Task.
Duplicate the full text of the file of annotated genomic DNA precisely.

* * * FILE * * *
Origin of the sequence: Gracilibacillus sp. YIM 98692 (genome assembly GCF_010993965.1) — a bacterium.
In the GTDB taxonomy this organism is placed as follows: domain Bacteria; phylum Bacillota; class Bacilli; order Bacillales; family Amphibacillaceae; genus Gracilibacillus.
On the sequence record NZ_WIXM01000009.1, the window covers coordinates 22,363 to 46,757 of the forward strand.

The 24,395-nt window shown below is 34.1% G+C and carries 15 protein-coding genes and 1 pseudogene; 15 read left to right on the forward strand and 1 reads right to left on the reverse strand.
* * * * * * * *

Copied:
Origin of the sequence: Gracilibacillus sp. YIM 98692 (genome assembly GCF_010993965.1) — a bacterium.
In the GTDB taxonomy this organism is placed as follows: domain Bacteria; phylum Bacillota; class Bacilli; order Bacillales; family Amphibacillaceae; genus Gracilibacillus.
On the sequence record NZ_WIXM01000009.1, the window covers coordinates 22,363 to 46,757 of the forward strand.

The 24,395-nt window shown below is 34.1% G+C and carries 15 protein-coding genes and 1 pseudogene; 15 read left to right on the forward strand and 1 reads right to left on the reverse strand.